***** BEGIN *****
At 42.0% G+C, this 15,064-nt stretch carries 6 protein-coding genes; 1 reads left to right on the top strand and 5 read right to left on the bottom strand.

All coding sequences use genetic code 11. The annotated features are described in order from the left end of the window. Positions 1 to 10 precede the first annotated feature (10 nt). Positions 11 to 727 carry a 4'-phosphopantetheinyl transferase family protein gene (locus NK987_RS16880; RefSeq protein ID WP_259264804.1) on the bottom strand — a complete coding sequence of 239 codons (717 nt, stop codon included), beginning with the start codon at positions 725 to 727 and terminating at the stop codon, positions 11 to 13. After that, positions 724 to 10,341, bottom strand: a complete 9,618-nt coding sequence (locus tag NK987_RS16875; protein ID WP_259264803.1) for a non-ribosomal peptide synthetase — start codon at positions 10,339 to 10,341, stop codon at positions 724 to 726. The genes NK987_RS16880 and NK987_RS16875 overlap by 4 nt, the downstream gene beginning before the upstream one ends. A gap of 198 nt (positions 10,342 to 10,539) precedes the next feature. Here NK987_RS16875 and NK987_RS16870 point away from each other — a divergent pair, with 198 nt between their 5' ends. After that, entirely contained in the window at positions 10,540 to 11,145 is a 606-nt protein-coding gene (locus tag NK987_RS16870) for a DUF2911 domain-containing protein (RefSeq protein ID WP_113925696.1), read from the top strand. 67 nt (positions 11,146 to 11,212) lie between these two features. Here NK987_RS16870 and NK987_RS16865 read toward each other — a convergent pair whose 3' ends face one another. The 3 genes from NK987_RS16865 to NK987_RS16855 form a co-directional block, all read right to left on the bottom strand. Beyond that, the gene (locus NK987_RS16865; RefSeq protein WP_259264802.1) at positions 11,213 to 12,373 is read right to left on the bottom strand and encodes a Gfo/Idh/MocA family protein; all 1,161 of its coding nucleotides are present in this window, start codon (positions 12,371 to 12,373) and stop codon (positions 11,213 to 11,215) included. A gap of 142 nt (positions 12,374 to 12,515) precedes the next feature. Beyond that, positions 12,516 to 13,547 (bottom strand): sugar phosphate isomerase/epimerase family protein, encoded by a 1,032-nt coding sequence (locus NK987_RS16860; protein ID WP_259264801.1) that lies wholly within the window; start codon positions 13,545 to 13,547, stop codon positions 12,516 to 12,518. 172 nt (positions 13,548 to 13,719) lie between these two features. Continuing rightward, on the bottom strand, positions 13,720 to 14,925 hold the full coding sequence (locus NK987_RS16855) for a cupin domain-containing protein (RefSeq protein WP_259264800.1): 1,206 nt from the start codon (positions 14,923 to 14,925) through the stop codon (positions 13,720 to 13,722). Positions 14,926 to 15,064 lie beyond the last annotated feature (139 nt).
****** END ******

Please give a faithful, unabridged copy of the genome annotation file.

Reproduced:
At 42.0% G+C, this 15,064-nt stretch carries 6 protein-coding genes; 1 reads left to right on the top strand and 5 read right to left on the bottom strand.

All coding sequences use genetic code 11. The annotated features are described in order from the left end of the window. Positions 1 to 10 precede the first annotated feature (10 nt). Positions 11 to 727 carry a 4'-phosphopantetheinyl transferase family protein gene (locus NK987_RS16880; RefSeq protein ID WP_259264804.1) on the bottom strand — a complete coding sequence of 239 codons (717 nt, stop codon included), beginning with the start codon at positions 725 to 727 and terminating at the stop codon, positions 11 to 13. After that, positions 724 to 10,341, bottom strand: a complete 9,618-nt coding sequence (locus tag NK987_RS16875; protein ID WP_259264803.1) for a non-ribosomal peptide synthetase — start codon at positions 10,339 to 10,341, stop codon at positions 724 to 726. The genes NK987_RS16880 and NK987_RS16875 overlap by 4 nt, the downstream gene beginning before the upstream one ends. A gap of 198 nt (positions 10,342 to 10,539) precedes the next feature. Here NK987_RS16875 and NK987_RS16870 point away from each other — a divergent pair, with 198 nt between their 5' ends. After that, entirely contained in the window at positions 10,540 to 11,145 is a 606-nt protein-coding gene (locus tag NK987_RS16870) for a DUF2911 domain-containing protein (RefSeq protein ID WP_113925696.1), read from the top strand. 67 nt (positions 11,146 to 11,212) lie between these two features. Here NK987_RS16870 and NK987_RS16865 read toward each other — a convergent pair whose 3' ends face one another. The 3 genes from NK987_RS16865 to NK987_RS16855 form a co-directional block, all read right to left on the bottom strand. Beyond that, the gene (locus NK987_RS16865; RefSeq protein WP_259264802.1) at positions 11,213 to 12,373 is read right to left on the bottom strand and encodes a Gfo/Idh/MocA family protein; all 1,161 of its coding nucleotides are present in this window, start codon (positions 12,371 to 12,373) and stop codon (positions 11,213 to 11,215) included. A gap of 142 nt (positions 12,374 to 12,515) precedes the next feature. Beyond that, positions 12,516 to 13,547 (bottom strand): sugar phosphate isomerase/epimerase family protein, encoded by a 1,032-nt coding sequence (locus NK987_RS16860; protein ID WP_259264801.1) that lies wholly within the window; start codon positions 13,545 to 13,547, stop codon positions 12,516 to 12,518. 172 nt (positions 13,548 to 13,719) lie between these two features. Continuing rightward, on the bottom strand, positions 13,720 to 14,925 hold the full coding sequence (locus NK987_RS16855) for a cupin domain-containing protein (RefSeq protein WP_259264800.1): 1,206 nt from the start codon (positions 14,923 to 14,925) through the stop codon (positions 13,720 to 13,722). Positions 14,926 to 15,064 lie beyond the last annotated feature (139 nt).